Monday, October 30, 2017


Something new is happening in the parenting media now. Greater nuance. You learn of a children’s health study and then are told how to interpret the results including reasons why you should be cautious about the results. There’s more of an emphasis on the study limitations. In the past this nuance was relatively rare save the traditional caveat about a correlational study not proving cause, or maybe an expert telling why the study isn’t quite as good as readers might think.

Now in the better news sources I’m seeing a regular stream of reasons why you shouldn’t get too excited about a study. For instance, maybe the research only addressed a certain population or situation. Or surveyed a small number of subjects over a short time frame.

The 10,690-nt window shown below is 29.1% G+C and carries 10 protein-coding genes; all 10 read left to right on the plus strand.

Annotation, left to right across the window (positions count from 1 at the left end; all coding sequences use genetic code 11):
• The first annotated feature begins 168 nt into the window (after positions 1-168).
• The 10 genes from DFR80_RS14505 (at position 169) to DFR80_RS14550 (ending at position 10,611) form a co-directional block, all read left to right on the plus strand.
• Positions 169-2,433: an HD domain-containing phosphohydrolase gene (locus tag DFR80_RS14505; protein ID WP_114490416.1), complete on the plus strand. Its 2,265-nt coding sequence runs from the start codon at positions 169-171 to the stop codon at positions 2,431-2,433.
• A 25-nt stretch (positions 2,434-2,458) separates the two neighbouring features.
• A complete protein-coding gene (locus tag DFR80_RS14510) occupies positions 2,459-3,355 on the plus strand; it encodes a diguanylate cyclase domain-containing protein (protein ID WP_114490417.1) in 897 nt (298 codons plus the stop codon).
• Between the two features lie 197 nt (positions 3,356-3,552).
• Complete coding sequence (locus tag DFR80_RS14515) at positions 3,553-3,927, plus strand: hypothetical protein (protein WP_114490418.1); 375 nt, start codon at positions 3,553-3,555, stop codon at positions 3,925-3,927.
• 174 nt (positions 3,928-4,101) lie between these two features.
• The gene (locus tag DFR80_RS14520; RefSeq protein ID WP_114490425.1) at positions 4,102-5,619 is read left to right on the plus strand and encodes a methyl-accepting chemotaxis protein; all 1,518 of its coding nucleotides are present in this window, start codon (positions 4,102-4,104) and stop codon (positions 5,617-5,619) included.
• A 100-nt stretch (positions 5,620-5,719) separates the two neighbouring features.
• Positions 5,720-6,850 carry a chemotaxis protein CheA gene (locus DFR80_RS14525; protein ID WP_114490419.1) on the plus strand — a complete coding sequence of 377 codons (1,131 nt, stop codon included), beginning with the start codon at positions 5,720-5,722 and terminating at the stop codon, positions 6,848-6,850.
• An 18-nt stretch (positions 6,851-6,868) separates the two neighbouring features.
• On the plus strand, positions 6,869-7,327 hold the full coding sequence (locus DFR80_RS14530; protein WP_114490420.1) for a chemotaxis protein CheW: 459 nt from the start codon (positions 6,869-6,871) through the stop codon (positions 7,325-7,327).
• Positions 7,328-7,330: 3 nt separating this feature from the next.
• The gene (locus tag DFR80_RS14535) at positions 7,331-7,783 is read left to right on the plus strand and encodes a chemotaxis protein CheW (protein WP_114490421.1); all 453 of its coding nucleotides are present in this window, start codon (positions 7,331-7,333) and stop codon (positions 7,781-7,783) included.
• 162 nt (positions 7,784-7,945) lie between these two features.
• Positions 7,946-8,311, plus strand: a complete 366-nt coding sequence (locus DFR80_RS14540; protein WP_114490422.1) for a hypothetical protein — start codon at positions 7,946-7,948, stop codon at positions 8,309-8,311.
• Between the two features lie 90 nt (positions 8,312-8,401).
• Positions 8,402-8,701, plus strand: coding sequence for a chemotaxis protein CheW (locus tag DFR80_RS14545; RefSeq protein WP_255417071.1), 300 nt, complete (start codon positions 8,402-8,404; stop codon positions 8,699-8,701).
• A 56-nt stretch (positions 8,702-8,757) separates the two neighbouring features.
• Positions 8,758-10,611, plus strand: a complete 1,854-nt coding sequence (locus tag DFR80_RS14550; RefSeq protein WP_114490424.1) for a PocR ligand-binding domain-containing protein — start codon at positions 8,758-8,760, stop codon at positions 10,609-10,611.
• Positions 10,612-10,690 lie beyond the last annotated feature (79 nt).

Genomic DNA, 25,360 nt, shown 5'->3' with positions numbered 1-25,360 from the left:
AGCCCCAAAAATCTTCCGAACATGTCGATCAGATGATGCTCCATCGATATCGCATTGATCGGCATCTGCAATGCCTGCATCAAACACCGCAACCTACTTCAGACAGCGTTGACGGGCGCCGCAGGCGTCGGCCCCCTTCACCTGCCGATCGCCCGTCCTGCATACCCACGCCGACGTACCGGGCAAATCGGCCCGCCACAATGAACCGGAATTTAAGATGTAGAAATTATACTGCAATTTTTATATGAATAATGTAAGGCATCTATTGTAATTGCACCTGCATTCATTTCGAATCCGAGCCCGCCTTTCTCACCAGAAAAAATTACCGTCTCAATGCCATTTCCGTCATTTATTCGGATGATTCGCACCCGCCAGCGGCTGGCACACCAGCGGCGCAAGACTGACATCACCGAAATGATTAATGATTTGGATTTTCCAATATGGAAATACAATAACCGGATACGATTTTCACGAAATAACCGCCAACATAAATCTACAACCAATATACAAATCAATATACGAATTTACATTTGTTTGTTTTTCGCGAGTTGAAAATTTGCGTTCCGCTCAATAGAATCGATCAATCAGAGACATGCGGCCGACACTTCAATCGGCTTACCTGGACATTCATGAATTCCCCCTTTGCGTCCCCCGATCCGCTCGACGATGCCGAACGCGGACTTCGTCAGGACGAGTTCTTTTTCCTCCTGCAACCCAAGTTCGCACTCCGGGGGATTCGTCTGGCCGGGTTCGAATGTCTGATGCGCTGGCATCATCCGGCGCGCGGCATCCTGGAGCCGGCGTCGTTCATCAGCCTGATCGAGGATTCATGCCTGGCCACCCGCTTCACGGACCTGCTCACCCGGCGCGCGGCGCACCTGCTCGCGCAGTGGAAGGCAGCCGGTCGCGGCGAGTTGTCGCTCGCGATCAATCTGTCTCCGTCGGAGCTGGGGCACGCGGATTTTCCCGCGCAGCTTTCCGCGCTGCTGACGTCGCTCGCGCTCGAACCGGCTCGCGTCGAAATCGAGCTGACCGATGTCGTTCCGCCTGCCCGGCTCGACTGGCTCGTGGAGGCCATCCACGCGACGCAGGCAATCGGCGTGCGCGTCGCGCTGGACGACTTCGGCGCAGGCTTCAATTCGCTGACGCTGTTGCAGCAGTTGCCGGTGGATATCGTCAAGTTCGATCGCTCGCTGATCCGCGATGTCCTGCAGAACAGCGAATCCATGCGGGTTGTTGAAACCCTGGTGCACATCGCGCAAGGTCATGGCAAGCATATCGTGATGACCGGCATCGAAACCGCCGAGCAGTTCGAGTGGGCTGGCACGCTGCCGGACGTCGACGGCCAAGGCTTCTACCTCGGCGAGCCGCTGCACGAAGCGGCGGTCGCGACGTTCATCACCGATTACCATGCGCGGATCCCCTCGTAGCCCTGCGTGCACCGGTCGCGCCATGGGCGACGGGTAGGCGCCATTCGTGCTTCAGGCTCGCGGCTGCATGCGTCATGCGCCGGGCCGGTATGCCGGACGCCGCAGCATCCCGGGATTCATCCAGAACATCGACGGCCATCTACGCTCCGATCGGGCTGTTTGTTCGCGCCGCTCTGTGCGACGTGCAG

In the past couple months, I’ve come across studies in the news that the experts have all but told us to forget. How unusual. In these cases sources cited so many reasons the results might be unreliable, a parent could not have missed all the nuance.

Wednesday, October 11, 2017

National Parenting News and Advice Awareness Day

Children and parents do not get enough prime, serious media coverage. Not enough front page, homepage, top-of-the-news-hour this-is-really-important-business spotlight. Not unless there’s been some major, rather groundbreaking developments (e.g., reversals in peanut allergy prevention policy) or for instance, a large international study gets published with easily translatable, media-friendly, headline-ready  results. As happened yesterday - just in time for World Obesity Day, today, October 11th - when a study of worldwide childhood obesity was published and then attracted major media attention.